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Obama emphasizes concern about sexual assault in military

  • Published
  • By Jim Garamone
  • American Forces Press Service
The crime of sexual assault undermines the trust needed for the U.S. military to do its missions, President Barack Obama said after meeting with his military leaders May 16.

Defense Secretary Chuck Hagel, the service secretaries, and Army Gen. Martin E. Dempsey and the rest of the Joint Chiefs of Staff met with the president at the White House to discuss ways to eliminate sexual assault from the military.

The U.S. military is the greatest in the world because of its people, Obama said. And trust is the glue that holds the military together.
"It comes down to do people trust each other and do they understand that they're all part of a single system that has to operate under whatever circumstances effectively," the president said.

He called sexual assault not just a shameful and disgraceful crime, but an insidious germ that will eat at the trust necessary to hold service members together under tough circumstances.

"As such, it is dangerous to our national security," Obama said. "This is not a sideshow. This is not sort of a second-order problem that we're experiencing. This goes to the heart and the core of who we are and how effective we're going to be."

Military leaders understand this is a potential crisis for the military, and Obama said he has confidence that military leaders will aggressively work to eliminate sexual assault from the services.

"They're angry about it," the president said. "But it's not fixed yet, and that's clear. So even though I think there's a level of concern and interest that is appropriate, we haven't actually been able to ensure that our men and women in uniform are not experiencing this, and if they do experience it, that there is serious accountability."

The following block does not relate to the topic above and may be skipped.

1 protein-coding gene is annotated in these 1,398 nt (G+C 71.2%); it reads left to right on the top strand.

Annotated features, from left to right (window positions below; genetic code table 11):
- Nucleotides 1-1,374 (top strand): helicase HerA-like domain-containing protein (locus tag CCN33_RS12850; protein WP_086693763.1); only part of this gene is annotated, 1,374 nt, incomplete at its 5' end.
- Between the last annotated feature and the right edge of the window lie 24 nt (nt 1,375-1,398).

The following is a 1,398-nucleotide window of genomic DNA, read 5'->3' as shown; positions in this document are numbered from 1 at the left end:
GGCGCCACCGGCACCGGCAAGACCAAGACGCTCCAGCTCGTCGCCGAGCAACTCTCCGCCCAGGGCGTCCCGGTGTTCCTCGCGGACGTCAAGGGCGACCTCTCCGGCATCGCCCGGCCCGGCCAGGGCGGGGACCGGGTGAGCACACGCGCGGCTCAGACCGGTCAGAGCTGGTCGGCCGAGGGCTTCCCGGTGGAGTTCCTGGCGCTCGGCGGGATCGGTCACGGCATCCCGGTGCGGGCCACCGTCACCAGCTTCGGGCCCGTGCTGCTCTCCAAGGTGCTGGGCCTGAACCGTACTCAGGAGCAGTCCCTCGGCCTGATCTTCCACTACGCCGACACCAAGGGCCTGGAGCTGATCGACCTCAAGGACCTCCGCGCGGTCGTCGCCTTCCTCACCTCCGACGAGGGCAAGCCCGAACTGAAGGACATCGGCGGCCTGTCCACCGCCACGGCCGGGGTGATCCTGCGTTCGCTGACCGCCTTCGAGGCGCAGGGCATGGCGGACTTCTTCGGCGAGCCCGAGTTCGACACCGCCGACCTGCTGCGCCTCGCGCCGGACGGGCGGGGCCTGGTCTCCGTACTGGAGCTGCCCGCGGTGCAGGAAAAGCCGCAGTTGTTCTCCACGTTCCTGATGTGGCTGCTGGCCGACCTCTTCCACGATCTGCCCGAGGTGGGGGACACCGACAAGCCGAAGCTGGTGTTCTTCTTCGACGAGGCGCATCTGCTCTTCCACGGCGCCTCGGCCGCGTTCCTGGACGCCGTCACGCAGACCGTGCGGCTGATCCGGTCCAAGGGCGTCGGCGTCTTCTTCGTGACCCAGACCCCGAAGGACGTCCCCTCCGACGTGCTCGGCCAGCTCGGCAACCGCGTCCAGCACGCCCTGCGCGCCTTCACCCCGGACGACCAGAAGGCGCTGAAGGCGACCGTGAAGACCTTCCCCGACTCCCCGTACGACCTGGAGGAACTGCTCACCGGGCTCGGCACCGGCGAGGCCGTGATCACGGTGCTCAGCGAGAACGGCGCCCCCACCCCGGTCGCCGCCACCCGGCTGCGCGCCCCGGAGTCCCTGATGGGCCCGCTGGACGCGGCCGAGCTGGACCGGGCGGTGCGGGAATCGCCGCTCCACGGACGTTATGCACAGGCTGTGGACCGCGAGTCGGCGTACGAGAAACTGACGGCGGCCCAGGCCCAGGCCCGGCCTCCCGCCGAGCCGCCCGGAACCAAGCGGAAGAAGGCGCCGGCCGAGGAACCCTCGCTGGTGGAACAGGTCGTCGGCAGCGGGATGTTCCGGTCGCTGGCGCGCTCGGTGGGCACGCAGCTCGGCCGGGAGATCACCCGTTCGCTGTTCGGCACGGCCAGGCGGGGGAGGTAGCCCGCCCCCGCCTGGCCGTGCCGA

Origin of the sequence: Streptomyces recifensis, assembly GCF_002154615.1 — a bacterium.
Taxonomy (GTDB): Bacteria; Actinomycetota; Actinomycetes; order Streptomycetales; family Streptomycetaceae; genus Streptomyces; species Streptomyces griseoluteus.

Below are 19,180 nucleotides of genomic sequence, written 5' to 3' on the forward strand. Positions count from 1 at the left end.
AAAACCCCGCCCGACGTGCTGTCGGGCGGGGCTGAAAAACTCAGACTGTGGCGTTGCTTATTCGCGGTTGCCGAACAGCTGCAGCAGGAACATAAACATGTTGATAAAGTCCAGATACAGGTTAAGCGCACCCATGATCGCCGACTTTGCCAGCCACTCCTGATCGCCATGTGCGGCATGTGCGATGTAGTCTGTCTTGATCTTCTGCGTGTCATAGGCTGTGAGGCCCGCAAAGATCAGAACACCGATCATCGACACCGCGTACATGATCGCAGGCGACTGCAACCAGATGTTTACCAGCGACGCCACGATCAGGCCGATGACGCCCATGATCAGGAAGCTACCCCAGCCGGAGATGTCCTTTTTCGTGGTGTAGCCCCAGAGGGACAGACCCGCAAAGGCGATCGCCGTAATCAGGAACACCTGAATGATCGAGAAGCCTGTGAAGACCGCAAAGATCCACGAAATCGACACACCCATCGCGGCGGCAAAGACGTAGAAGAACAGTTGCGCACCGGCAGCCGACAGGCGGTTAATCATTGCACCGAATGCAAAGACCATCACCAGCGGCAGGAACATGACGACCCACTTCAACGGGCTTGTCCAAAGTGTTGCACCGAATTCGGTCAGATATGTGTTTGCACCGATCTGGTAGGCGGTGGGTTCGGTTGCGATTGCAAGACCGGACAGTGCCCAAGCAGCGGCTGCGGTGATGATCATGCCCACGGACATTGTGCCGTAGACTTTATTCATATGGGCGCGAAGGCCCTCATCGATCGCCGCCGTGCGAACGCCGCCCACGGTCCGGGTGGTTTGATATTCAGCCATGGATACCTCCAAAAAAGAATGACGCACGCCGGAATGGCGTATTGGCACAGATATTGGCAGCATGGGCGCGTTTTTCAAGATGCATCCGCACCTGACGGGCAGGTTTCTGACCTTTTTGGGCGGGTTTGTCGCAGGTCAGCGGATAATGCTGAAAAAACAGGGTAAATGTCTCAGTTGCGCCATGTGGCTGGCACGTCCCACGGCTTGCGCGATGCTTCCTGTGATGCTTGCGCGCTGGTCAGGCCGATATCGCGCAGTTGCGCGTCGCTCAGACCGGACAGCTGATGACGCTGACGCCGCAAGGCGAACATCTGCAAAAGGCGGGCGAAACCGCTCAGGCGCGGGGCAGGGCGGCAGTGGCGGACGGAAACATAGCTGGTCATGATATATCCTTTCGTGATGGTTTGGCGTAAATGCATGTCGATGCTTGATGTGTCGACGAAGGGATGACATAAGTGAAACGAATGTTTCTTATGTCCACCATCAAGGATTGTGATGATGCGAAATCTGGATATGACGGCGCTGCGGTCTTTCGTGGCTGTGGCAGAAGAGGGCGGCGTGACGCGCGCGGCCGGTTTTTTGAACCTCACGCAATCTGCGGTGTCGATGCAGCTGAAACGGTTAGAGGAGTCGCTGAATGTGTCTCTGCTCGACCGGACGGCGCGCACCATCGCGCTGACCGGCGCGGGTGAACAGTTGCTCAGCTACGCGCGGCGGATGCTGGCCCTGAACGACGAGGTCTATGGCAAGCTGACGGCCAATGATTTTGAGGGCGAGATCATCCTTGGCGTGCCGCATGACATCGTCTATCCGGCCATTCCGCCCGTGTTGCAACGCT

Obama said he has tasked Hagel and Dempsey to lead the effort.

The president called for accountability in this issue. He noted leaders at all levels must be accountable not only for enforcing the laws, but for training service members effectively and putting resources toward eliminating the problem.

"We've got to create an environment in which victims feel that they're comfortable coming forward," the president said. "They've got to know that they should have no fear of retaliation, no fear of stigma, no damage to their careers, and certainly no protection for criminals."

The president said he wants justice for victims of sexual assault. "Perpetrators have to experience consequences," he said. "I'm pleased that Secretary Hagel has proposed reforms that would restrict the ability of commanders to overturn convictions after trial. Those reforms have my full support."

Obama said he is pleased that Hagel and Dempsey are looking at proposals on Capitol Hill and elsewhere to address the problem.

"What I've said to them is I want to leave no stone unturned and I want us to explore every good idea that's out there," he said. "I'm pleased to say that Secretary Hagel is not only consulting with Congress but is also looking at militaries around the world ... that may have designed systems that get at this to see if there are any lessons learned in terms of best practices."

The president called for military leaders to look at experiences in the civilian system and learn from those advocates and professionals.

"There is no silver bullet to solving this problem," the president said. "This is going to require a sustained effort over a long period of time."